Canada’s education system: ‘a gift beyond compare’
Indira Samarasekera, National Post
I became a Canadian citizen in 1980. Looking back over my life, I can see now how Canada became my chosen home. But while I was growing up in Sri Lanka, I had no idea – not even the glimmer of a premonition – that one day I would become a Canadian citizen.
In many ways, my childhood was ideal. I lived in a tropical paradise, full of warm and caring people. I was surrounded by a vibrant extended family that wrapped my childhood within a rich web of myth and mystery, and gave me a strong sense of community responsibility.
Sadly, that paradise was eventually spoiled by ethnic conflict and civil war. When I was six years old, my family and I nearly lost our lives escaping the race riots of 1958. The experience left me deeply conscious of the need to eradicate intolerance and bigotry from our midst.
By the early 1970s, when I was in my early twenties, I knew that my commitment to diversity and tolerance was under attack, and I began to seek an opportunity to leave. In 1975, I applied for and won a Fulbright Scholarship to the University of California, Davis. Newly married, my then-husband and I left Sri Lanka. About 18 months later, we found ourselves in Vancouver where I started my doctorate, and began what turned out to be my life as a Canadian.
Sri Lanka and my family gave me the foundational values on which my life rests, but Canada gave me the space and opportunity to achieve more than I could have imagined. It was here that I found my life’s work.
Although I am now president of the University of Alberta, I am by training an engineer, one with a definite pragmatic streak. For my doctorate, I wanted to tackle a practical research problem and I was aware that Canada was a major metals producer. I thought surely there must be interesting challenges in that field that would combine practical problems with academic rigour.
My suspicions were confirmed when I met Keith Brimacombe, a young professor at UBC, who pulled out a paper napkin from his desk drawer outlining a chronic problem plaguing Canada’s steel industry. Solving this challenge became the subject of my Ph.D. thesis and the launch of a tremendously rewarding academic and consulting career that opened doors into the steel industry in more than 20 countries, and made it possible for me to apply my talents to the fullest.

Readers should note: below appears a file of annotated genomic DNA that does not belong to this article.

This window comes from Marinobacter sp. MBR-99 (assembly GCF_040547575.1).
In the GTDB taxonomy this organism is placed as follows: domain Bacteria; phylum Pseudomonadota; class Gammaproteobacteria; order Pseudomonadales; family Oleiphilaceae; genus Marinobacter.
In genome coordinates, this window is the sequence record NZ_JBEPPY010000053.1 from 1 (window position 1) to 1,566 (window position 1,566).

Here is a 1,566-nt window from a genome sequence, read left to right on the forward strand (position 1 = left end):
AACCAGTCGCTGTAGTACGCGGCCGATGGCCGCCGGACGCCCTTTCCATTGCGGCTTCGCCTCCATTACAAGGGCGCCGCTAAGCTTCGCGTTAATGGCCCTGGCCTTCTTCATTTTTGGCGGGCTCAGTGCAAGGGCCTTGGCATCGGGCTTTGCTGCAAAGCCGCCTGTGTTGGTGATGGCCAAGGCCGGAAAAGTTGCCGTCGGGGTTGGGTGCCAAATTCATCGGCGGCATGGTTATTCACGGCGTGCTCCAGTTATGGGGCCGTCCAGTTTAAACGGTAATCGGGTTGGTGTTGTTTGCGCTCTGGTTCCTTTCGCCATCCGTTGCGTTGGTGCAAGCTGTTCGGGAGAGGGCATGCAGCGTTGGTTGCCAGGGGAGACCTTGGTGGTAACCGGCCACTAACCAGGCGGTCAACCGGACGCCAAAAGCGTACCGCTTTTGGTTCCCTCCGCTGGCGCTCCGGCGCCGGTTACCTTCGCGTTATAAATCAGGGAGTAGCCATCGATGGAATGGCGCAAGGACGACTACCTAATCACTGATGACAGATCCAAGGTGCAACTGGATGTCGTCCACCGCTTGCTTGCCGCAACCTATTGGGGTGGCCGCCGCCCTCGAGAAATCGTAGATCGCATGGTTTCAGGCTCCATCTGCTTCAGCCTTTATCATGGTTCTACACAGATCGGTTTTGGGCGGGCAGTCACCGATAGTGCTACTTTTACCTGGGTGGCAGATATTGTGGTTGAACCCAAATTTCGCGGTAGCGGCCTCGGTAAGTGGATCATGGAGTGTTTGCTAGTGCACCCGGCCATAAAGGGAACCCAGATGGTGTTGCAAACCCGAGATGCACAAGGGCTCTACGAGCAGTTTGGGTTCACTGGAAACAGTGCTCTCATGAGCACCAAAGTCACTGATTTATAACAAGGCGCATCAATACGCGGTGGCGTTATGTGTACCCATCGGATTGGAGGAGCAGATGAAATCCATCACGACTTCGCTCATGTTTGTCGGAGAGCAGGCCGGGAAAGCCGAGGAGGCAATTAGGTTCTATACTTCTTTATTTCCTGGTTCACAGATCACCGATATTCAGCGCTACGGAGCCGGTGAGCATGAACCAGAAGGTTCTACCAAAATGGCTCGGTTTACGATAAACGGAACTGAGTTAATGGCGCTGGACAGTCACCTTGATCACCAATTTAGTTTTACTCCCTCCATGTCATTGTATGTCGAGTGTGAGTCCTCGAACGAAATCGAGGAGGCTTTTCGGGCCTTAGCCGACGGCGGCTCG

This is no small gift. Indeed, I consider it a gift beyond compare. One of Canada’s greatest strengths is its investment in unleashing the potential of every individual through education.
Canada’s public universities and its public school system provide world-class education to people regardless of their beginnings. I say this not because I am president of one of those universities, but because I am a fortunate beneficiary of that Canadian public education. It transformed my life and the lives of my two children. Like so many Canadians, I believe that we should not underestimate the power of education to uplift the lives of individuals and change society for the better.
It is such a privilege for me to now be in a position to give back to Canada through the very channel that has given me such personal and professional satisfaction and accomplishment.
My father had a great aunt named Mary Rutman who was a Canadian. A trained doctor, she arrived in Sri Lanka in 1895 (at that time, Ceylon) and found her life’s work. Among other things, she opened a hospital for women and mentored the first generation of female doctors. She led the charge for women’s right to vote and founded several educational organizations for girls and women. Sri Lanka fuelled Mary Rutman’s talents and passions, and she used those talents and passions to change Sri Lanka for the better.
Now, over a century later, Canada has fed my talents and passions as Sri Lanka once did for Mary Rutman. I find the symmetry of this bit of family history inspiring. It is now my hope that I can fully close the circle by serving my chosen country, and the country of Mary Rutman’s birth, Canada, with the energy and passion she once gave to her chosen country, and the country of my birth, Sri Lanka.
(This article originally appeared in the National Post and on their website on October 19, 2011.)
Dr. Indira Samarasekera is the president and vice chancellor of the University of Alberta. She earned her PhD in Metallurgical Engineering from the University of British Columbia.